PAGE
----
Georgia Ranks 8th In Parent Power Index For Education

The Center for Education Reform has released its “Parent Power Index”, ranking states according to options for family driven education options. Georgia ranks 8th in the nation, but still receives a grade of “C”.

Georgia receives it’s highest marks for Transparency (95%) and teacher quality (82%). Lower marks are received for access to Charter Schools (75%) and School Choice (68%). The state received no points (0%) for personalized learning.

Georgia is at a turning point for school choice. Last weeks elections likely saved Student Scholarship Organizations (SSO’s), as Stacey Abrams had vowed to eliminate them.

This morning, Geoff Duncan announced his leadership team, which includes former state Representative and unapologetic school choice advocate Mike Dudgeon. (Chip Lake will be Chief of Staff, and John Porter also to serve on Duncan’s team.) That, combined with Senator Lindsey Tippins recently clipped wings, will likely find a Georgia Senate considering significantly more school choice proposals.

So, Georgia currently ranks 8th, but there’s significant room for improvement. The election results and subsequent leadership changes indicate that new leadership may be more willing to close the gap between #8 and #1.

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BenevolusWill DurantchefdavidEllynnCalmlyBallistic Recent comment authors
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CalmlyBallistic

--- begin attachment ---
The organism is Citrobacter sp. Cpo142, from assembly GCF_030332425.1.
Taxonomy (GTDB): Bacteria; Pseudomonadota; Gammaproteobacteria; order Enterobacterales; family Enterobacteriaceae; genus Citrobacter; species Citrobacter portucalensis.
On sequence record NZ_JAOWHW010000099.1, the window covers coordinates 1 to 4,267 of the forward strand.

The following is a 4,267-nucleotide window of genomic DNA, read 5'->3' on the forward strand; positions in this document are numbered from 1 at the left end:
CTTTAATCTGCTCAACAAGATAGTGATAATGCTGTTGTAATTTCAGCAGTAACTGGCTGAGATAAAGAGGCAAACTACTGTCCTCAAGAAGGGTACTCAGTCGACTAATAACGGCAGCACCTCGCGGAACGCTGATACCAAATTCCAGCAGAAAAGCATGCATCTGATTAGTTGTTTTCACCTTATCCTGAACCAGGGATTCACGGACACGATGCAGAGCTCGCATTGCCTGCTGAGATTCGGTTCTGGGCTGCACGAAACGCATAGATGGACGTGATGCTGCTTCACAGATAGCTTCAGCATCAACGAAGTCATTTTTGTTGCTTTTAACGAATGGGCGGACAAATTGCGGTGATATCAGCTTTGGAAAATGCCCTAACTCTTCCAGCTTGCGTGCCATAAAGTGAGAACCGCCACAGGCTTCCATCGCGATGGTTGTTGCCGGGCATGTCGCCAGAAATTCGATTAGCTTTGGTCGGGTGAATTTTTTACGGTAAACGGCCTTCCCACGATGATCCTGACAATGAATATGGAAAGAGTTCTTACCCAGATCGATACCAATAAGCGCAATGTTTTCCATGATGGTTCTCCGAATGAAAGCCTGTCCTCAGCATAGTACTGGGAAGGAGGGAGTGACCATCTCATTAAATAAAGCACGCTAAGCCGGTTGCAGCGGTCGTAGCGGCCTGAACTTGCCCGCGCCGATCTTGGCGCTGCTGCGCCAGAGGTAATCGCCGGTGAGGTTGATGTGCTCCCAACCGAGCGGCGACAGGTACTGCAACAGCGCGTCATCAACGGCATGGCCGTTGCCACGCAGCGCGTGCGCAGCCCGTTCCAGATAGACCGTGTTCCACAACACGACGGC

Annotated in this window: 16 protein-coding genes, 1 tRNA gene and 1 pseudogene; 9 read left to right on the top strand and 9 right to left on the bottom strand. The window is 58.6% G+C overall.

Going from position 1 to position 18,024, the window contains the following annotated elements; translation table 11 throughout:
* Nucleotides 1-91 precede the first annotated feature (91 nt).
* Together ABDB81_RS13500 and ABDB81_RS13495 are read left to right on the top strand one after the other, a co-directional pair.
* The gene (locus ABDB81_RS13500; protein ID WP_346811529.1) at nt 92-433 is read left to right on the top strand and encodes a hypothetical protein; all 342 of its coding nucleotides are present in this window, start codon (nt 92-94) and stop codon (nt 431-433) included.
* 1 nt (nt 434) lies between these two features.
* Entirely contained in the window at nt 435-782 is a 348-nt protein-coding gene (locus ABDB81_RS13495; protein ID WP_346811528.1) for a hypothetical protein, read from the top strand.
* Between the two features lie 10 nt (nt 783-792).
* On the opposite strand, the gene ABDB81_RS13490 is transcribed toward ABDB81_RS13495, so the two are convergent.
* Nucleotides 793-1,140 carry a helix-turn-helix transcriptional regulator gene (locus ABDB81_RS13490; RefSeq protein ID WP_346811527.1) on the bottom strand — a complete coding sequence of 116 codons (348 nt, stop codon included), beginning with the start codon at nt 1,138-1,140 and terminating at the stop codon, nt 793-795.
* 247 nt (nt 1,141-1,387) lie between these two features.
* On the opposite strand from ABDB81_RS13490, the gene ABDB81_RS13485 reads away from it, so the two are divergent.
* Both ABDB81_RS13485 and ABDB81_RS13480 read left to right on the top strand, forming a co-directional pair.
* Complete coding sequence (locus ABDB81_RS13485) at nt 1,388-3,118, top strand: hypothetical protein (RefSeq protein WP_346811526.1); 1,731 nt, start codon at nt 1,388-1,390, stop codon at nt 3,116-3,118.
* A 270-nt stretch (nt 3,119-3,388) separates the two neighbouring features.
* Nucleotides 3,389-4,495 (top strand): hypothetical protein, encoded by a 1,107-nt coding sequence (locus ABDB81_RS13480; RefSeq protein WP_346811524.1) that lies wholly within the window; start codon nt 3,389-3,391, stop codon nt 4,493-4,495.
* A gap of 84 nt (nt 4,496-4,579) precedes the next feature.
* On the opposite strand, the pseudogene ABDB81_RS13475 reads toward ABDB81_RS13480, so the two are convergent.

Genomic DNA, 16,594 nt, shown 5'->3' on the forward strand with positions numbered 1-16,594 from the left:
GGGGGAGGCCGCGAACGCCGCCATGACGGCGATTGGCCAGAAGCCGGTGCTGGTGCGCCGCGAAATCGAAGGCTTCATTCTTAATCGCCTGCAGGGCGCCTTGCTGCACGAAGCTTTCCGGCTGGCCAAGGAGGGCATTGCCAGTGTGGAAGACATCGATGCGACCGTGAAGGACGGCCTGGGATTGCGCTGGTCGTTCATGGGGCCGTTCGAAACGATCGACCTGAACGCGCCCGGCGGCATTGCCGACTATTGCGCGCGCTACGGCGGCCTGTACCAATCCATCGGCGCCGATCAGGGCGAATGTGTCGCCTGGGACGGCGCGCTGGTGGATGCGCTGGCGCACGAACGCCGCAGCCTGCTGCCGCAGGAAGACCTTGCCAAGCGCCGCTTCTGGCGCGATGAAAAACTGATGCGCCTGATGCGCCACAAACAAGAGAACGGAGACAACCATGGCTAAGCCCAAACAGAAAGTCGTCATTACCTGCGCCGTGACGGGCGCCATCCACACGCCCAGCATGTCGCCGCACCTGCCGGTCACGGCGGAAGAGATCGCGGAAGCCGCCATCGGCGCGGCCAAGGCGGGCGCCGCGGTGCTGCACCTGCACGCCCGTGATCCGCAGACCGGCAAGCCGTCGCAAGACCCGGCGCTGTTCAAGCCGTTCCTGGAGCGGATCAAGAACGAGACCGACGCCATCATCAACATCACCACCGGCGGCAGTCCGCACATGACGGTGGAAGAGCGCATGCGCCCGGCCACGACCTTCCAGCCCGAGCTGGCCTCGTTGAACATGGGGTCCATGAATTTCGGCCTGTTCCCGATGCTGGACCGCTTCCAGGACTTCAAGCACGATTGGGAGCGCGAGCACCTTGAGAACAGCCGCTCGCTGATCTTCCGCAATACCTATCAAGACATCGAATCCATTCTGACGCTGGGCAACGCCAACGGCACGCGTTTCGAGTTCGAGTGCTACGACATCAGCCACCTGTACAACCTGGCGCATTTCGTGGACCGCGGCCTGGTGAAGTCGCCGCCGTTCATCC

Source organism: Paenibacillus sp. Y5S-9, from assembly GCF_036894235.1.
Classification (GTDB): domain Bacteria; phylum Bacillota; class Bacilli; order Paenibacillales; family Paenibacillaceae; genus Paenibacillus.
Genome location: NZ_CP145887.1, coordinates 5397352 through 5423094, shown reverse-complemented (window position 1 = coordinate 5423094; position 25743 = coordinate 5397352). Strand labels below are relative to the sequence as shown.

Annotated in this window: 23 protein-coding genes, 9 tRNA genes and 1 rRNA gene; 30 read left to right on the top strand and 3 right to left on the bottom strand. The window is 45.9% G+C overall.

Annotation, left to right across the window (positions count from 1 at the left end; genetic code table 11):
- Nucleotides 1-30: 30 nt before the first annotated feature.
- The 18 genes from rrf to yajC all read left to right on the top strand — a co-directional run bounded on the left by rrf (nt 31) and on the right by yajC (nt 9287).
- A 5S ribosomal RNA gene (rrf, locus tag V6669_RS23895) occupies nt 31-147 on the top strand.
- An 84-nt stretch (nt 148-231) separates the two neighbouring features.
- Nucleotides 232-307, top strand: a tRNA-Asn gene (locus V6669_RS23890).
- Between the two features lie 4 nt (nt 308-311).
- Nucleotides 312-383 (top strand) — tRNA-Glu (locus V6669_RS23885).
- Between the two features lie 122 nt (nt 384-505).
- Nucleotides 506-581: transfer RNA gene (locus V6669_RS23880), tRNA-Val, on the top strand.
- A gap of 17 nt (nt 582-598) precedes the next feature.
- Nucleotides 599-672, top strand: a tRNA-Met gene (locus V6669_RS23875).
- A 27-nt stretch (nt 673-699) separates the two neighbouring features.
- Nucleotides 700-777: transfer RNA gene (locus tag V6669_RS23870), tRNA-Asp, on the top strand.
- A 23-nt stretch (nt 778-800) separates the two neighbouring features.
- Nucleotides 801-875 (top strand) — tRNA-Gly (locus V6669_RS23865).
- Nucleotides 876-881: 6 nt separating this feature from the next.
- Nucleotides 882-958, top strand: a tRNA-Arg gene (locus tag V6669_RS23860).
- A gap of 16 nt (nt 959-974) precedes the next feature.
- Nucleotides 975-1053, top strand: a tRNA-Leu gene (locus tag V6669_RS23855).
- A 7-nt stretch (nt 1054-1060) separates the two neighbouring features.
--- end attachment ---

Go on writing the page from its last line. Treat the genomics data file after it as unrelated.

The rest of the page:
CalmlyBallistic

Oh, man, I can’t wait to have more choice to either send my child to either a school district impoverished by school vouchers, a lowest-bidder for-profit school, or a private school I can only wish I could afford!

Ellynn
Ellynn

What I would like to see more parent (and tax payers in general) involvement in the school board process. Do you know how many parents I see at board meetings? ( I either attend, watch, or read the minutes of over 50 Georgia board a month.) Unless their child is getting an award, or they are outrage over something at the school their child goes to, no one really pays attention to school boards or their meetings. Outside of personnel, all major choices by a system have to be done by a board vote, and there is a paper trail… Read more »

chefdavid
chefdavid

So my daughter goes to GPS not a county school. Maybe one day I will get a voucher check or at least not have to pay school property taxes as I am no buden to the school system.

Ellynn
Ellynn

So I have no children (and it was not may choice to be childless before you go down that road). If I have to pay school property taxes, so do you. It’s not about Just. Your. Child.

chefdavid
chefdavid

One day I will be 65 and in Dade County I won’t for my house and 5 acres. Not based on income. So if your going to give a school exemption for the seniors then everybody should be able to get it.

Will Durant
Will Durant

If you have lived there the whole time then you are considered to have already paid your fair share. Otherwise when you turn 65 move across the line to Tennessee, pay no state income tax, but in most counties you will still pay school taxes on your property. Most counties want to incentivize retirees to settle there as they are less of a burden on county expenses. To compete against Tennessee and Florida this is just one small incentive when compared to an income tax.

Ellynn
Ellynn

One day your child will no longer be your dependent and you will no longer able to take federal and state tax credits – plus a deduction- for your child (not based on income). Why can I have a credit for not having a child.?

Stop whining.

Benevolus
Benevolus

I don’t have any kids either. I don’t mind paying the property tax, but the “child tax credits” we see from time to time are pretty irksome.

Ellynn
Ellynn

Agreed.